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What Lack of Sleep Does to Your Mind
People in recovery from alcoholism, addiction and co-dependency may need to address all aspects of health – including sleep.
One catch cry of recovery is; HALT – Don’t get too HUNGRY, ANGRY, LONELY or TIRED.
Sleepiness can damage your judgment, work performance, mood, and safety.
Do you often forget things that you’re sure you know? Is it hard to concentrate on complex assignments? Do you get less than six hours of sleep a night?
If so, you’re probably not getting enough sleep. That’s right; lack of sleep can hinder you from thinking clearly and keeping your emotions at an even keel. Studies show that excessive sleepiness can hurt work performance, wreak havoc on relationships, and lead to mood problems like anger and depression.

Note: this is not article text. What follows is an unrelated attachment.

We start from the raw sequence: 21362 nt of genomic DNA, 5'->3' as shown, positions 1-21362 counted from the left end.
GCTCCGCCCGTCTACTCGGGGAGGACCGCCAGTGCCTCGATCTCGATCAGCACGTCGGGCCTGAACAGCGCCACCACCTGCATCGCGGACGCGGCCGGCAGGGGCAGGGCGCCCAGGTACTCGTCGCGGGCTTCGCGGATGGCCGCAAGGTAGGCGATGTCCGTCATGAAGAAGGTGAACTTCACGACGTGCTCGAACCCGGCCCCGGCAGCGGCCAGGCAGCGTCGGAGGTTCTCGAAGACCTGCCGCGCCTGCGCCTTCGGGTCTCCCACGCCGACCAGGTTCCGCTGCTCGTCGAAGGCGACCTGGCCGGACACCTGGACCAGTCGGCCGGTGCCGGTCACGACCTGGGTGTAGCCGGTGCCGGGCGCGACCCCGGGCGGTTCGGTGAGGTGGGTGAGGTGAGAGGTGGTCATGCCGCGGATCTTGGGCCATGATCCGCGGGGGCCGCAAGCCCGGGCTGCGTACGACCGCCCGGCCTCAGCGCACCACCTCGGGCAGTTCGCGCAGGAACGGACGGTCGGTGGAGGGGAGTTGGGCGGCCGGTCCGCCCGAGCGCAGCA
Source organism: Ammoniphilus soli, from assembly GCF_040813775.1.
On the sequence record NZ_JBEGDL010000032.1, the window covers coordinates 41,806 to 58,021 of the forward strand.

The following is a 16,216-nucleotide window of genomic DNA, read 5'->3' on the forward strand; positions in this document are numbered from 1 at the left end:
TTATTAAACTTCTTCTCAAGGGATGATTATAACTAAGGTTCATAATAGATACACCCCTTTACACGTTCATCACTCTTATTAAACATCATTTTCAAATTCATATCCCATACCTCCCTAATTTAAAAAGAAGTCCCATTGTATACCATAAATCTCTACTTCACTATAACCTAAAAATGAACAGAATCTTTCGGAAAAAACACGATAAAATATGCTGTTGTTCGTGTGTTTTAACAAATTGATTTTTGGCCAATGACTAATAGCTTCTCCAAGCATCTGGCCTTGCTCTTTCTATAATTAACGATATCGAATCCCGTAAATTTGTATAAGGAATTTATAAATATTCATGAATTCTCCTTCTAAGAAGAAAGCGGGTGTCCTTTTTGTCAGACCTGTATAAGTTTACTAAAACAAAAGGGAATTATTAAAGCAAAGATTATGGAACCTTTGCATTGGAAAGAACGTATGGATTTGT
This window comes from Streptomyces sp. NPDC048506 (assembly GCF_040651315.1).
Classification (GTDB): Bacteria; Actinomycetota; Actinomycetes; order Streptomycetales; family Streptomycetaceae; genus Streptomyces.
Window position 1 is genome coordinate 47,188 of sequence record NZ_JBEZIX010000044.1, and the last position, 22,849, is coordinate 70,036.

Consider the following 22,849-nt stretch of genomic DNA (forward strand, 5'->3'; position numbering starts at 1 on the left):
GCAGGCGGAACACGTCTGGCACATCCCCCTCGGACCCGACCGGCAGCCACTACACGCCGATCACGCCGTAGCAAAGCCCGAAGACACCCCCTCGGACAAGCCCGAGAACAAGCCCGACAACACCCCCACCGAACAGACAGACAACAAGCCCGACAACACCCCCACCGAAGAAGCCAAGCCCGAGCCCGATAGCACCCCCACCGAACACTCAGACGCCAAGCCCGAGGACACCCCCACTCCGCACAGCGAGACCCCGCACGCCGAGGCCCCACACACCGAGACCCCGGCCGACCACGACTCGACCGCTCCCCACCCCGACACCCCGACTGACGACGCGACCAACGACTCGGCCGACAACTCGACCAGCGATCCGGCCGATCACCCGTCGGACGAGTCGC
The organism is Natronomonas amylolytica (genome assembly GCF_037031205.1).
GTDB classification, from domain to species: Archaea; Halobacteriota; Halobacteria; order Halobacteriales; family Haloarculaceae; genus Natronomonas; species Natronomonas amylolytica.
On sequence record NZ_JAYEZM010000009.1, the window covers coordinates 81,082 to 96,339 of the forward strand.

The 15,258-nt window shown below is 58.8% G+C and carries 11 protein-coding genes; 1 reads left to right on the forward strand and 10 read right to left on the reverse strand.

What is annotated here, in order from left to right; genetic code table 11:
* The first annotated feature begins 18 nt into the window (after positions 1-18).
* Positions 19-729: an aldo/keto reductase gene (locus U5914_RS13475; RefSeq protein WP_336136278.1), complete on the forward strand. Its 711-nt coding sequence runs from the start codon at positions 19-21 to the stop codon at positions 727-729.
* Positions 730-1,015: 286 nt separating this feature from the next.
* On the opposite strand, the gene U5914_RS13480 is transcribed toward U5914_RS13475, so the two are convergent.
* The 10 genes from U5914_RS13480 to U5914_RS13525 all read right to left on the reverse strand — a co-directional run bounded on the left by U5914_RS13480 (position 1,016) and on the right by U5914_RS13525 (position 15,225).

Why Don’t People Value Sleep?
Most people who don’t get enough sleep don’t recognize the toll that it takes on their thinking and mental health.
The Impact of Chronic Sleepiness
People who are sleep deprived often say they feel “foggy.” Here are three reasons.
- Sleepiness slows down your thought processes.
- Excessive sleepiness impairs memory.
- Poor sleep makes learning difficult.
Other matters discussed in this article are (see link below);
- The Biggest Danger of Sleepiness: Slowed Reaction Time
- The Impact of Sleepiness on Mood and Mental Health
How Do You Know if Sleepiness Is a Problem?
Because individual sleep needs vary, experts say the best way to gauge whether you’re getting enough sleep is by how you feel. “You shouldn’t feel sleepy when you wake up,” says Verceles. “You should be energetic throughout the day and slowly wind down as you approach your usual bedtime.”